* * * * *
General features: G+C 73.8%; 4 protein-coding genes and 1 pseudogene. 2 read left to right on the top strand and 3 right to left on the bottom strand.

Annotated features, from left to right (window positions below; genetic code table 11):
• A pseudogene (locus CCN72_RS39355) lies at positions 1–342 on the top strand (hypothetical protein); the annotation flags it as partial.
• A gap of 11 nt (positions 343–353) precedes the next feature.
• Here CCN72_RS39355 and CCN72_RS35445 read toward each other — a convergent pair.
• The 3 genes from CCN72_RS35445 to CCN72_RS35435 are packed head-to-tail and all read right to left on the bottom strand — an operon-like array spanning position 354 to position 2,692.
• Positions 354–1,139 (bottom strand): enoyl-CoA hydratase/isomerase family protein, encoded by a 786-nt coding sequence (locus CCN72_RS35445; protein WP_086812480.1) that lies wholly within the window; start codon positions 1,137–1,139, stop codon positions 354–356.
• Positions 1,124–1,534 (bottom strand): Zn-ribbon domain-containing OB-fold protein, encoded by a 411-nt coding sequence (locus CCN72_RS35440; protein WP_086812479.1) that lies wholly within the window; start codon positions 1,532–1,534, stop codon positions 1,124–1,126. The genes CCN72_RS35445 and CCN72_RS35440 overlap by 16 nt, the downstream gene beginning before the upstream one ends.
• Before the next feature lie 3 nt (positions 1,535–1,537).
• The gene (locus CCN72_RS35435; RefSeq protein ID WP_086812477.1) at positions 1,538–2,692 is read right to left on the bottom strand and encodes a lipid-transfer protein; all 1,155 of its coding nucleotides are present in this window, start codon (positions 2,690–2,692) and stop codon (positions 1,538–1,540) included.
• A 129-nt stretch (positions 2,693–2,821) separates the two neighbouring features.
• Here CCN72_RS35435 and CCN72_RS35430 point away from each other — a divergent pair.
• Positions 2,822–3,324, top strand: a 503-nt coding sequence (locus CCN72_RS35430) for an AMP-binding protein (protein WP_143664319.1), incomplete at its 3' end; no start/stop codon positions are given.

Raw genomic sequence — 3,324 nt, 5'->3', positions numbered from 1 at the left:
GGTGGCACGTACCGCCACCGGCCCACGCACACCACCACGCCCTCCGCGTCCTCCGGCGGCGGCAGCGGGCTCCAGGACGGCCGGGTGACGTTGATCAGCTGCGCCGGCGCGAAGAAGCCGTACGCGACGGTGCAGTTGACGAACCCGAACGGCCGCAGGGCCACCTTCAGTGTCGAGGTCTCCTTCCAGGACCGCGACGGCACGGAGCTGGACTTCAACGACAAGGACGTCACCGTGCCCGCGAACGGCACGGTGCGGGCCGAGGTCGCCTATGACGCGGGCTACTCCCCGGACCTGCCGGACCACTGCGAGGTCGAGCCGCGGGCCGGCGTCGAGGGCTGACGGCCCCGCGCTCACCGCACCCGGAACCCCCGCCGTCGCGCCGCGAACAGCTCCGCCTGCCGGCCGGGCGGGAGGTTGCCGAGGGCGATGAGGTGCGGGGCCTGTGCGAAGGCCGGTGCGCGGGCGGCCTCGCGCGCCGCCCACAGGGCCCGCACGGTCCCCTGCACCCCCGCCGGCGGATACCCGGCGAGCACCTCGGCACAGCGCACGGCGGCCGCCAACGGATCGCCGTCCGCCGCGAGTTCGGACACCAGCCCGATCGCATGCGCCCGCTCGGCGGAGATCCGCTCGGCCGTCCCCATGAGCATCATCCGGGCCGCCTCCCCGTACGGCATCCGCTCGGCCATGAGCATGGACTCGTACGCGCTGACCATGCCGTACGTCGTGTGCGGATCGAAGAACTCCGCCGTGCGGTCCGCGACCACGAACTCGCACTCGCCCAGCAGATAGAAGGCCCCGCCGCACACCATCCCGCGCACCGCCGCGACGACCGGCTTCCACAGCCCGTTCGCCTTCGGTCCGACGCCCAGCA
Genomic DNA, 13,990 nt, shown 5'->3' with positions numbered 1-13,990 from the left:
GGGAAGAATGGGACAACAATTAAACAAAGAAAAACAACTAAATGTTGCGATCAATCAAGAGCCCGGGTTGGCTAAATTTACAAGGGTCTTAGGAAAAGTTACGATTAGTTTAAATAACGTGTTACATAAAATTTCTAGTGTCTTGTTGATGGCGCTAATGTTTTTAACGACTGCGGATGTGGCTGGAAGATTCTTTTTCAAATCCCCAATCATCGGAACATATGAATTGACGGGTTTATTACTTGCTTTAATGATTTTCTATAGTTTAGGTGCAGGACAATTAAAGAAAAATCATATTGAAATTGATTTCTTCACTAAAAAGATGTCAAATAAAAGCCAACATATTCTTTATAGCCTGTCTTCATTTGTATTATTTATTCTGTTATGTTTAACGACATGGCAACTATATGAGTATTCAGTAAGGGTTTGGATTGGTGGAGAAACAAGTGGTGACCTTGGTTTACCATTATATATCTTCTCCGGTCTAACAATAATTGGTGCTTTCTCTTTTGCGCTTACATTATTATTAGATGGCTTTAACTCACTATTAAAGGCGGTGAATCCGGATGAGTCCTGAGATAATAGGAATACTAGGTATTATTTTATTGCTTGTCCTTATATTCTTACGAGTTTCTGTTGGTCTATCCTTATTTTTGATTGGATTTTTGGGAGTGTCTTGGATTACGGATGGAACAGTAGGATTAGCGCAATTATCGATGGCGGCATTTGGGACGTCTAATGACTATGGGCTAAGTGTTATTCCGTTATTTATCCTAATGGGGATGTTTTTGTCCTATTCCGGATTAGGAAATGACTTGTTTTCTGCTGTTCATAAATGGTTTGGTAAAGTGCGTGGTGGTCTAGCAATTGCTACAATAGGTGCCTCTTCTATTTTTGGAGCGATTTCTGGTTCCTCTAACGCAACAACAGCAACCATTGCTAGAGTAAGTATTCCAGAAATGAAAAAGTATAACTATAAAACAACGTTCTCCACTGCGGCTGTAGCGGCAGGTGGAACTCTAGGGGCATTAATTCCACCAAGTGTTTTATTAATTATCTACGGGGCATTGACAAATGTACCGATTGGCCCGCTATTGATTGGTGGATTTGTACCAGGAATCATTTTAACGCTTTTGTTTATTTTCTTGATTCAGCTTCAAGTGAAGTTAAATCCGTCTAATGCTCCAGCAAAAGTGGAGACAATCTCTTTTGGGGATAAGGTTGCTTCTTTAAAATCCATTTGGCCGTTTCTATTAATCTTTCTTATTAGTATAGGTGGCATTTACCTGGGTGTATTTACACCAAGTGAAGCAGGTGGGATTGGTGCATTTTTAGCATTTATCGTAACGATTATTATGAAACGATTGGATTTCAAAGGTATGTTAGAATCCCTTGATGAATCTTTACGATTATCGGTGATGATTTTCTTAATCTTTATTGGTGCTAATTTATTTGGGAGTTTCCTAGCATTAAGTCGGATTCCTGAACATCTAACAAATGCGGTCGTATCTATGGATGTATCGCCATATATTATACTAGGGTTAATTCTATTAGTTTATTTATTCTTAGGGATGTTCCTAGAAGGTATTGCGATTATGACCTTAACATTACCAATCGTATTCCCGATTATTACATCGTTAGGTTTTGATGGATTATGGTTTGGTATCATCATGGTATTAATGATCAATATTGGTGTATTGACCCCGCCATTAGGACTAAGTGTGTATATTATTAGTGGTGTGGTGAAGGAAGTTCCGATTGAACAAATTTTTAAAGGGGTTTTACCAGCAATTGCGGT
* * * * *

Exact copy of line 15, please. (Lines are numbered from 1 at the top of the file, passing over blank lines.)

GGTGGCACGTACCGCCACCGGCCCACGCACACCACCACGCCCTCCGCGTCCTCCGGCGGCGGCAGCGGGCTCCAGGACGGCCGGGTGACGTTGATCAGCTGCGCCGGCGCGAAGAAGCCGTACGCGACGGTGCAGTTGACGAACCCGAACGGCCGCAGGGCCACCTTCAGTGTCGAGGTCTCCTTCCAGGACCGCGACGGCACGGAGCTGGACTTCAACGACAAGGACGTCACCGTGCCCGCGAACGGCACGGTGCGGGCCGAGGTCGCCTATGACGCGGGCTACTCCCCGGACCTGCCGGACCACTGCGAGGTCGAGCCGCGGGCCGGCGTCGAGGGCTGACGGCCCCGCGCTCACCGCACCCGGAACCCCCGCCGTCGCGCCGCGAACAGCTCCGCCTGCCGGCCGGGCGGGAGGTTGCCGAGGGCGATGAGGTGCGGGGCCTGTGCGAAGGCCGGTGCGCGGGCGGCCTCGCGCGCCGCCCACAGGGCCCGCACGGTCCCCTGCACCCCCGCCGGCGGATACCCGGCGAGCACCTCGGCACAGCGCACGGCGGCCGCCAACGGATCGCCGTCCGCCGCGAGTTCGGACACCAGCCCGATCGCATGCGCCCGCTCGGCGGAGATCCGCTCGGCCGTCCCCATGAGCATCATCCGGGCCGCCTCCCCGTACGGCATCCGCTCGGCCATGAGCATGGACTCGTACGCGCTGACCATGCCGTACGTCGTGTGCGGATCGAAGAACTCCGCCGTGCGGTCCGCGACCACGAACTCGCACTCGCCCAGCAGATAGAAGGCCCCGCCGCACACCATCCCGCGCACCGCCGCGACGACCGGCTTCCACAGCCCGTTCGCCTTCGGTCCGACGCCCAGCA